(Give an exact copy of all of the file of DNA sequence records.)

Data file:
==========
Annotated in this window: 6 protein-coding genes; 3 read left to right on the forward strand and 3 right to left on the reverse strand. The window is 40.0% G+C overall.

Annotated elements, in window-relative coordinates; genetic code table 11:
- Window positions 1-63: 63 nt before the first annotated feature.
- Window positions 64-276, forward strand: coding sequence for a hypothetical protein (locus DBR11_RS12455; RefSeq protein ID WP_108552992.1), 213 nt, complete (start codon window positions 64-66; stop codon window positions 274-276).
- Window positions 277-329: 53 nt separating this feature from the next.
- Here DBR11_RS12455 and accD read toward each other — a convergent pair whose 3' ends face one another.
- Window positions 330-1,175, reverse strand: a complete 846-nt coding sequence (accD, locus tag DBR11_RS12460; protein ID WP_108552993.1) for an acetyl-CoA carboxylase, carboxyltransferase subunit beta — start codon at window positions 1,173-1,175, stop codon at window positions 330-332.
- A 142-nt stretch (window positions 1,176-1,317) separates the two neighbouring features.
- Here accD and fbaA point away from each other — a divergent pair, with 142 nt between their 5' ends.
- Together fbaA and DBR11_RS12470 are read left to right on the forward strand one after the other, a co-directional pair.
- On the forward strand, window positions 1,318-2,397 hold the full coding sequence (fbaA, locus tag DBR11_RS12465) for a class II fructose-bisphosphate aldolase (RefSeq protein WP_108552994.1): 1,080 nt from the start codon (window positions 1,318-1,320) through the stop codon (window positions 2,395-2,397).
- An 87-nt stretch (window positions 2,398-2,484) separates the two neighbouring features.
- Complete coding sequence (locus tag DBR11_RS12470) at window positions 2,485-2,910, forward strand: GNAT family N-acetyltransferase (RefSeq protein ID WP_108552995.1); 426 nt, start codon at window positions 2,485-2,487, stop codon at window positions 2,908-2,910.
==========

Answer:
Annotated in this window: 6 protein-coding genes; 3 read left to right on the forward strand and 3 right to left on the reverse strand. The window is 40.0% G+C overall.

Annotated elements, in window-relative coordinates; genetic code table 11:
- Window positions 1-63: 63 nt before the first annotated feature.
- Window positions 64-276, forward strand: coding sequence for a hypothetical protein (locus DBR11_RS12455; RefSeq protein ID WP_108552992.1), 213 nt, complete (start codon window positions 64-66; stop codon window positions 274-276).
- Window positions 277-329: 53 nt separating this feature from the next.
- Here DBR11_RS12455 and accD read toward each other — a convergent pair whose 3' ends face one another.
- Window positions 330-1,175, reverse strand: a complete 846-nt coding sequence (accD, locus tag DBR11_RS12460; protein ID WP_108552993.1) for an acetyl-CoA carboxylase, carboxyltransferase subunit beta — start codon at window positions 1,173-1,175, stop codon at window positions 330-332.
- A 142-nt stretch (window positions 1,176-1,317) separates the two neighbouring features.
- Here accD and fbaA point away from each other — a divergent pair, with 142 nt between their 5' ends.
- Together fbaA and DBR11_RS12470 are read left to right on the forward strand one after the other, a co-directional pair.
- On the forward strand, window positions 1,318-2,397 hold the full coding sequence (fbaA, locus tag DBR11_RS12465) for a class II fructose-bisphosphate aldolase (RefSeq protein WP_108552994.1): 1,080 nt from the start codon (window positions 1,318-1,320) through the stop codon (window positions 2,395-2,397).
- An 87-nt stretch (window positions 2,398-2,484) separates the two neighbouring features.
- Complete coding sequence (locus tag DBR11_RS12470) at window positions 2,485-2,910, forward strand: GNAT family N-acetyltransferase (RefSeq protein ID WP_108552995.1); 426 nt, start codon at window positions 2,485-2,487, stop codon at window positions 2,908-2,910.